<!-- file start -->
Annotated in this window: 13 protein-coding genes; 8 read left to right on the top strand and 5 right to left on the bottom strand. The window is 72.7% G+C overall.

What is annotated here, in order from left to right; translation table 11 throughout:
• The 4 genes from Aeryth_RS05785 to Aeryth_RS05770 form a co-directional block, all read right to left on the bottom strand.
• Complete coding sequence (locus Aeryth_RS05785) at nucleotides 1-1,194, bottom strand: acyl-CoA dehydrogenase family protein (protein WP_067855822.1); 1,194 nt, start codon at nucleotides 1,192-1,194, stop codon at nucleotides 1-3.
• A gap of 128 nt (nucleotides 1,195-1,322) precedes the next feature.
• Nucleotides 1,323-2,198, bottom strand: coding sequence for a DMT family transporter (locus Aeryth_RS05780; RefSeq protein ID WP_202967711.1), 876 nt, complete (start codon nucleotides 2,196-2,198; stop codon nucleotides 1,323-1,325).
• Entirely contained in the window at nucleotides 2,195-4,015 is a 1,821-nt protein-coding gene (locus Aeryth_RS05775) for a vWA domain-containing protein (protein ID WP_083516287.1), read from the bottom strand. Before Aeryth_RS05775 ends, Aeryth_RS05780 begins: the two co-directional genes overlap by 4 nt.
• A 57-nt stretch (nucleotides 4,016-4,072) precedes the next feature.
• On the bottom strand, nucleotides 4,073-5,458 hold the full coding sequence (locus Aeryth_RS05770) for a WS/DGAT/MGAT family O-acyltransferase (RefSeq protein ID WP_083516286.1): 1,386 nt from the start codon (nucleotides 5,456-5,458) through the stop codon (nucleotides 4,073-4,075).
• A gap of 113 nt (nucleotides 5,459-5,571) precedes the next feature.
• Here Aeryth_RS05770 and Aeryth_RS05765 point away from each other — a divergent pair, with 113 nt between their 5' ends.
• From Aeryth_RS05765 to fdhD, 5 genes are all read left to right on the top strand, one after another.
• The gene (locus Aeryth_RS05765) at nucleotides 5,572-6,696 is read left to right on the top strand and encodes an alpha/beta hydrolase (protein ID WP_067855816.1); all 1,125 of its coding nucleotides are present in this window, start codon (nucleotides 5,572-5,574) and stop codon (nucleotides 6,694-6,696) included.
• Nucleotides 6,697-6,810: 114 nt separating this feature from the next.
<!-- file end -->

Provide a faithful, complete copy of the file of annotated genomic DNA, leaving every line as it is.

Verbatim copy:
Annotated in this window: 13 protein-coding genes; 8 read left to right on the top strand and 5 right to left on the bottom strand. The window is 72.7% G+C overall.

What is annotated here, in order from left to right; translation table 11 throughout:
• The 4 genes from Aeryth_RS05785 to Aeryth_RS05770 form a co-directional block, all read right to left on the bottom strand.
• Complete coding sequence (locus Aeryth_RS05785) at nucleotides 1-1,194, bottom strand: acyl-CoA dehydrogenase family protein (protein WP_067855822.1); 1,194 nt, start codon at nucleotides 1,192-1,194, stop codon at nucleotides 1-3.
• A gap of 128 nt (nucleotides 1,195-1,322) precedes the next feature.
• Nucleotides 1,323-2,198, bottom strand: coding sequence for a DMT family transporter (locus Aeryth_RS05780; RefSeq protein ID WP_202967711.1), 876 nt, complete (start codon nucleotides 2,196-2,198; stop codon nucleotides 1,323-1,325).
• Entirely contained in the window at nucleotides 2,195-4,015 is a 1,821-nt protein-coding gene (locus Aeryth_RS05775) for a vWA domain-containing protein (protein ID WP_083516287.1), read from the bottom strand. Before Aeryth_RS05775 ends, Aeryth_RS05780 begins: the two co-directional genes overlap by 4 nt.
• A 57-nt stretch (nucleotides 4,016-4,072) precedes the next feature.
• On the bottom strand, nucleotides 4,073-5,458 hold the full coding sequence (locus Aeryth_RS05770) for a WS/DGAT/MGAT family O-acyltransferase (RefSeq protein ID WP_083516286.1): 1,386 nt from the start codon (nucleotides 5,456-5,458) through the stop codon (nucleotides 4,073-4,075).
• A gap of 113 nt (nucleotides 5,459-5,571) precedes the next feature.
• Here Aeryth_RS05770 and Aeryth_RS05765 point away from each other — a divergent pair, with 113 nt between their 5' ends.
• From Aeryth_RS05765 to fdhD, 5 genes are all read left to right on the top strand, one after another.
• The gene (locus Aeryth_RS05765) at nucleotides 5,572-6,696 is read left to right on the top strand and encodes an alpha/beta hydrolase (protein ID WP_067855816.1); all 1,125 of its coding nucleotides are present in this window, start codon (nucleotides 5,572-5,574) and stop codon (nucleotides 6,694-6,696) included.
• Nucleotides 6,697-6,810: 114 nt separating this feature from the next.